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Coimbatore, India

Rajasekaran S.,Ganga Hospital
International Orthopaedics | Year: 2012

Spinal tuberculosis is the most common cause of severe kyphosis in many parts of the world. Three percent of patients treated conservatively end up with a deformity greater than 60 degrees which can cause serious cosmetic, psychological, cardio-respiratory and neurological problems. Severe kyphotic deformities are usually the result of childhood spinal deformities and 'Spine at risk' radiological signs are helpful to identify children at risk of deformity. In children, a severe type of collapse, termed as 'Buckling Collapse' is also noted where the kyphosis is more than 120 degrees. Risk factors for buckling collapse include an age of less than seven years at the time of infection, thoracolumbar involvement, loss of more than two vertebral bodies and the presence of radiographic 'Spine-at-risk' signs. In correction of established deformity, posterior only surgery with a variety of osteotomies is now preferred. In patients with deformity of more than 90 degrees, an opening-closing wedge osteotomy must be done to prevent neurological deficit. © 2012 Springer-Verlag. Source

Rajasekaran S.,Ganga Hospital
European Spine Journal | Year: 2010

Burst fractures are common in the thoracolumbar junction and account for 17% of all major spinal fractures. There is a considerable controversy on the efficacy of conservative treatment and the need for surgical intervention. Need for additional stability, prevention of neurological deterioration, attainment of canal clearance, prevention of kyphosis and early relief of pain are the commonly quoted reasons for surgical intervention. However, a careful review of literature does not validate any of the above arguments. The available randomised control trials prove that the results of conservative treatment for burst fractures are equal to that of surgery and also with lesser complications. Surgery for burst fractures may, however, have definite advantages in patients with polytrauma or in the rare event of deteriorating neurology. It is also important for the treating surgeon to clearly distinguish a burst fracture from other inherently unstable injuries like fracture dislocations, chance fractures and flexion rotation injuries which require surgical stabilisation. © Springer-Verlag 2009. Source

Ravishankaran P.,Coimbatore Medical College Hospital | Karunanithi R.,Ganga Hospital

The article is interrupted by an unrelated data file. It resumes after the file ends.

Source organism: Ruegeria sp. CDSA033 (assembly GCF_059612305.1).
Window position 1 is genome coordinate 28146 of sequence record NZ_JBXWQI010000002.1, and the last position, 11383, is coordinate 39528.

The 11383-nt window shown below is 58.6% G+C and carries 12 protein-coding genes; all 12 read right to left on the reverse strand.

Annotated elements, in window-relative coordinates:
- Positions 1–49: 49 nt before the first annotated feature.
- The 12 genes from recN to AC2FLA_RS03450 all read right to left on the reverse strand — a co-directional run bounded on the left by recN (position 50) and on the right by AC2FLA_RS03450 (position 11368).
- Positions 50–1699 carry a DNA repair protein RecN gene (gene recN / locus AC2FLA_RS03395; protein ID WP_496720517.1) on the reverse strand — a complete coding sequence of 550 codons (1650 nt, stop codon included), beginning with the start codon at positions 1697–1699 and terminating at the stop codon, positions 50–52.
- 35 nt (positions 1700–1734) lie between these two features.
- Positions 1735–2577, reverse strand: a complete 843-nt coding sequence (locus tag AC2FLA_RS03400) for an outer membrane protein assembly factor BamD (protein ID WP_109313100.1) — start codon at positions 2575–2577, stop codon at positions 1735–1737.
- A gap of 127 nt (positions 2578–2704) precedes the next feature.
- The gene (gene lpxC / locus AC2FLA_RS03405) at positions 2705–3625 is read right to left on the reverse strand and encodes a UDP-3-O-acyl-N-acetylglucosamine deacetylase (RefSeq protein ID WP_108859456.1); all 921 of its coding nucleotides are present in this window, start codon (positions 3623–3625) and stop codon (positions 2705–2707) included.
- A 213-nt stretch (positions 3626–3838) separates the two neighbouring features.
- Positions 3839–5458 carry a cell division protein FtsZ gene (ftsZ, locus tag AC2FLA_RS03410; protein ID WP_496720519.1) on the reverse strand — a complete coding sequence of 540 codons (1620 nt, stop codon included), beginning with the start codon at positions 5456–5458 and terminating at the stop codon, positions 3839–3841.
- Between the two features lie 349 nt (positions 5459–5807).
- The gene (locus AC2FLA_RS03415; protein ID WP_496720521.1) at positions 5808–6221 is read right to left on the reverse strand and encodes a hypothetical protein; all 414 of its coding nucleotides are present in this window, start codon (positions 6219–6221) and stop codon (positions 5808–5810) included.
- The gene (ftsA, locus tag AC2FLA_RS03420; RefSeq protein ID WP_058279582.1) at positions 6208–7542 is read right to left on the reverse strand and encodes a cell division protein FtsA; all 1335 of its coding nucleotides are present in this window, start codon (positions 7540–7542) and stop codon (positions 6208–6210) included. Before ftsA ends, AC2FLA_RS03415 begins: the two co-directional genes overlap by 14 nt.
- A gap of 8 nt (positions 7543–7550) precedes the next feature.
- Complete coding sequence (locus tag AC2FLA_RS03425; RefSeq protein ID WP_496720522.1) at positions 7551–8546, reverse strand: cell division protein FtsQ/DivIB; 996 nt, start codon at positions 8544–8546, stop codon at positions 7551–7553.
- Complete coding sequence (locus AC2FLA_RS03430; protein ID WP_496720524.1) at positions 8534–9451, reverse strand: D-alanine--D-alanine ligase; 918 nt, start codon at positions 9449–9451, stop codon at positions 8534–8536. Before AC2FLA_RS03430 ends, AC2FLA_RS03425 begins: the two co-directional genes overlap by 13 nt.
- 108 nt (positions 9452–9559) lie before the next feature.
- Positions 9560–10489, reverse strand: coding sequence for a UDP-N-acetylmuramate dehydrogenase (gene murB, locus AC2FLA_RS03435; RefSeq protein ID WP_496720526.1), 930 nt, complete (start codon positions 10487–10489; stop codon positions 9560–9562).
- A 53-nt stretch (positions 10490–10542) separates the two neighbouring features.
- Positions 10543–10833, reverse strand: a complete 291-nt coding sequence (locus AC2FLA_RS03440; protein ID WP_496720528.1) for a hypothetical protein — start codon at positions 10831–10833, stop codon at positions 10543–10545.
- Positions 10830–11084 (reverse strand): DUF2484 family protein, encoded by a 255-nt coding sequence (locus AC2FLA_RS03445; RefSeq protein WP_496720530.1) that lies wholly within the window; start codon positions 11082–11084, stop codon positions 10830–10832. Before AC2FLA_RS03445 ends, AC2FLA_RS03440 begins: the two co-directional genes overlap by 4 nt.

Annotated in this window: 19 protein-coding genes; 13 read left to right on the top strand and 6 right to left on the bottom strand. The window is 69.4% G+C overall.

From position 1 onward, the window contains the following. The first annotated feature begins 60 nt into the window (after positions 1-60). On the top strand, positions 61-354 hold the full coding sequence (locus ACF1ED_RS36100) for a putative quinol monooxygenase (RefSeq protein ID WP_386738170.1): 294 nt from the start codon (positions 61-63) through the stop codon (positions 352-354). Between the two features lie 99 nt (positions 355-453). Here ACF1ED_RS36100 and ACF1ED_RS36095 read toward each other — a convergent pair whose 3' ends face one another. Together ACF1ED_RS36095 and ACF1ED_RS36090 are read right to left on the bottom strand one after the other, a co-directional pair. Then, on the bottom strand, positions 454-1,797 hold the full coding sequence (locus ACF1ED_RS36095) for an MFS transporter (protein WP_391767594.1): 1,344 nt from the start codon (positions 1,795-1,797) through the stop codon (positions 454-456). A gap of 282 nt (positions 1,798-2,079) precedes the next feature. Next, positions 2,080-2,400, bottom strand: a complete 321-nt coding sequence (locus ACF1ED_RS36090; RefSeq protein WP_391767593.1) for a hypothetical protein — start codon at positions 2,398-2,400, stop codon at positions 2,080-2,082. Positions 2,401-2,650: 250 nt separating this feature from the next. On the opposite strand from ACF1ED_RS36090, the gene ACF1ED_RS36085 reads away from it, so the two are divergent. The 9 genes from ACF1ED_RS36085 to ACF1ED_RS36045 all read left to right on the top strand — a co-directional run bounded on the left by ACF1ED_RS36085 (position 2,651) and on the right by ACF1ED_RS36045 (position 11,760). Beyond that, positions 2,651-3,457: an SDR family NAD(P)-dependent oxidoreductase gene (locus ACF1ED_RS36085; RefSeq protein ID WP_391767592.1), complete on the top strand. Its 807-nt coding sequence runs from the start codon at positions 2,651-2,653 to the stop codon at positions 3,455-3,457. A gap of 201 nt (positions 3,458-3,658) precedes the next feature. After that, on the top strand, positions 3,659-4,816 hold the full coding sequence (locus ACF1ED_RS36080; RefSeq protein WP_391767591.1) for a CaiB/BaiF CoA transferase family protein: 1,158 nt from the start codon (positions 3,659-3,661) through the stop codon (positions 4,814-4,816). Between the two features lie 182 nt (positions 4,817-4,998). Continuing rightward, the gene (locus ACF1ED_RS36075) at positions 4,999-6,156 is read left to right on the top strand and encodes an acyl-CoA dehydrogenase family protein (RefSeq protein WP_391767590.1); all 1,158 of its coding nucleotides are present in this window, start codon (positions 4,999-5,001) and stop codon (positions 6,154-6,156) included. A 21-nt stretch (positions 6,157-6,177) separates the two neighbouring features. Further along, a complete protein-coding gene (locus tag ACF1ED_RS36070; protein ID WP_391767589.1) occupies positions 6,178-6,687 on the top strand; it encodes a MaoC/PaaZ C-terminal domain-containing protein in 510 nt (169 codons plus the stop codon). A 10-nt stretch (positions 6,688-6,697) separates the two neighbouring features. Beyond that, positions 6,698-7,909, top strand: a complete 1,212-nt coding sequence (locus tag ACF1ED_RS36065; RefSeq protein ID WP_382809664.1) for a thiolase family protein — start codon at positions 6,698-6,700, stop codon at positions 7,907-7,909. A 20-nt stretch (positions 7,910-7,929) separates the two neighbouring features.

World Journal of Surgical Oncology | Year: 2011

Background: Breast cancer is a disease that continues to plague females during their entire lifetime. IL-6 and CRP are found to be elevated in various inflammatory and malignant diseases and their levels are found to correlate with the extent of the disease. The primary objective of this study was to determine the preoperative serum levels of IL-6 and CRP in breast carcinoma, and to correlate them with the staging of the disease and the prognosis.Methods: 59 female patients admitted for breast cancer were identified for the study and were subjected to thorough evaluation. Serum levels of IL-6 were assessed via Enzyme-Linked Immuno-Sorbent Assay (ELISA), and CRP was measured via immunoturbidimetry. Histological findings included tumour size, lymph node (LN) metastasis, and tumour staging. Relevant investigations were made to find out the presence of distant metastasis. Statistical analysis of the data was then processed.Results: Increases in cancer invasion and staging are generally associated with increases in preoperative serum IL-6 levels. IL-6 and CRP levels correlated with LN metastasis (P < 0.001, P < 0.001) and TNM stage (P < 0.001, P < 0.001). Tumour invasion and the presence of distant metastasis is associated with higher IL-6 levels (P = 0.001, P = 0.009). When we established the cutoff value for IL-6 level (20.55 pg/dl) by ROC curve, we noted a significant difference in overall survival (OS; P = 0.008). However, CRP evidenced no significance with regard to patient's OS levels. Serum IL-6 levels were correlated positively with CRP levels (r2 = 0.579, P < 0.01). Conclusion: Serum levels of IL-6 correlates well with the extent of tumor invasion, LN metastasis, distant metastasis and TNM staging thus enveloping all aspects of breast cancer. © 2011 Ravishankaran and Karunanithi; licensee BioMed Central Ltd. Source